14 questions to get to the bottom of the gas price run-up
ASK THIS | April 27, 2006
Oil industry analyst Tom Kloza calls for better depth in reporting, casts doubt on gouging, and recommends some independent, reliable sources for reporters.
By Tom Kloza
Q. How much money does it cost the average oil producer to bring a barrel of crude oil to the market?
Q. How has technology impacted that price in the last fifteen years?
Q. When oil executives or politicians talk about "market forces," exactly what are they talking about?
Q. How has the explosion of futures, options, and derivatives trading for energy impacted the price of crude oil and products such as gasoline, diesel, and heating oil?
Q. Where do exploration and production profits stand in Spring 2006 compared with historical levels?
Q. How do refining profits measure up to historical levels?
Q. Where is the price of crude oil and gasoline for U.S. markets established each day?
Q. How do oil futures and options volumes compare with participation in these commodities just five years ago?
Q. How much are ethanol producers making, and how much of that profit reflects the federal subsidy?
Q. Is ethanol production really controlled by family farmers, or is much of the output tied up by conglomerates and large corporate entities?
Q. How much more are U.S. consumers paying every day for gasoline or diesel versus the same day in 2005, 2004, 2003, or 2002? How do those sums of money compare with federal outlays for hydrogen research, fuel cell technology, new battery powered vehicle, and other alternative fuel ventures?
Q. How much of a role do hedge funds, index funds, and large investment pools of money play in the present price of oil?
Q. How much gasoline consumption would the average driver have to curb in order to have an impact on U.S. supply & demand balance?
Q. How much gasoline does the average U.S. consumer use relative to consumers in the rest of the world?
(Also see other NiemanWatchdog.org items on gas prices. )
The press is missing perhaps the greatest catalyst for $70+ per barrel and $3.00 per gallon gasoline prices. The biggest reason for the skyrocketing prices may well be the enormous movement of money into various financial instruments that directly or indirectly represent "long" buying positions in crude oil, gasoline, and heating oil futures or options.
Oil is perceived to be the 2006 version of the best hedge against inflation. That action presents a paradox. Buying oil via futures and options represents a hedge against inflation, just as gold did for decades. But money flowing into these oil instruments inflates the price of oil, subsequently fueling further inflation, and provoking yet more investment on the buy side of oil. There is a cycle at work here that may be difficult to break, and it grows greater each day as higher commodity prices reward those who made the investment, leading to yet more money chasing money.
Most striking in the news media coverage of the crude and gasoline price run-up is the lack of depth and the almost total emphasis on "gouging," with little real examination of a term that has tremendous emotional resonance but little structural definition.
Gouging is a relative term and it’s an inflammatory term. One might use it to describe unscrupulous entrepreneurs who buy chain saws en masse in Minnesota and then sell them at inflated prices in hurricane-stricken states in the southeast. The fact is, market forces have decided to reward those who have crude oil to sell with $70 per barrel and higher prices, or 90 per barrel and higher for gasoline. Is there a precise definition for gouging and how might it compare with other products and services? Intel, for example, might routinely make a 60-70 percent net profit on some of its chips, but one never hears of gouging in Silicon Valley.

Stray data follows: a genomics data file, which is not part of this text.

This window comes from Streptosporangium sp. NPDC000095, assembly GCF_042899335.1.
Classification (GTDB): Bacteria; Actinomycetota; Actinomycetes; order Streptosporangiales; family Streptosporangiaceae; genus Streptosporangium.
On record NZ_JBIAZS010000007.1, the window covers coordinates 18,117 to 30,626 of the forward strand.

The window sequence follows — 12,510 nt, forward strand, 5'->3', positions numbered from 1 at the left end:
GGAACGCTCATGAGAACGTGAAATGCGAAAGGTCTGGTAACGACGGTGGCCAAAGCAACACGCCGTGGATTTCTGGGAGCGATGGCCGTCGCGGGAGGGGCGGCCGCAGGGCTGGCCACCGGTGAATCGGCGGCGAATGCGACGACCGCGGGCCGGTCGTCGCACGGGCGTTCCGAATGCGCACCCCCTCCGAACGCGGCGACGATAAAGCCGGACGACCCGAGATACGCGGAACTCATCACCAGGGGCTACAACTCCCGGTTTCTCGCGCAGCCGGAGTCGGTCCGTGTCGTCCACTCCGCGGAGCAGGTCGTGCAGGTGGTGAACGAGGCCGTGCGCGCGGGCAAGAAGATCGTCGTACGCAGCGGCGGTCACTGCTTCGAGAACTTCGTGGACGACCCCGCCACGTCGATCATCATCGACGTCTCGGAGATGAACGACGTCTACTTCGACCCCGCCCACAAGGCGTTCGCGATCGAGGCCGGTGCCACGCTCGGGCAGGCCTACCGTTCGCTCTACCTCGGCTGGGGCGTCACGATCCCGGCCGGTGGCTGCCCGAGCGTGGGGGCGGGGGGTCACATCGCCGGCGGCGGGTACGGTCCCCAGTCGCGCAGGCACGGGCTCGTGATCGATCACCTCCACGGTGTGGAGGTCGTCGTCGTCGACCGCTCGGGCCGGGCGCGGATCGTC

Reporters are interviewing many "analysts" who have vested interests in the market's movement. I don't know how many times I have seen comments from oil futures brokers that point to more runaway prices. Many do not disclose that they, their firms, or their clients stand to benefit if prices move to $75-$80 per barrel. This cheerleading aspect is on display repeatedly in stories one reads, or views in the electronic media.
Here are some suggestions for good sources who I believe would not resort to hyperbole with a purpose (cheerleading):
- Tom Wallin, Energy Intelligence (Petroleum Intelligence Weekly) 212-532-1112 email@example.com
- Dan Massey, Argus Media 713-968-0010 firstname.lastname@example.org
- Lrry Goldstein, Petroleum Industry Research Assn. - 212-686-6470
- Amy Myers Jaffe, Rice University, James A. Baker Energy
- John Kingston, Platts OilGram, 1-800-752-8878 email@example.com
- Walter Zimmerman, United Energy - 201-369-8080 firstname.lastname@example.org (One of the best speakers you will ever encounter on the subject of market prices)
- Joanne Shore, EIA - 202-586-4677
- Ed Morse, HETCO (former publisher, now oil research head) 212-536-8665
In a nutshell, currently a lot of information is getting gleaned from advocates, mostly traders, brokers, and those within the oil commodities trading business that have a vested interest. There is depth beyond this shallow water.
so what about oil company profits
Thomas Keller - lab manager at a medical school
04/29/2006, 06:49 PM
How does this explain the huge increase in oil company profits?
My guess is that they don't pay "retail", they have a relationship with the country of origin so that they get part of that $70+ price that everyone else would have to pay.
Axis of evil?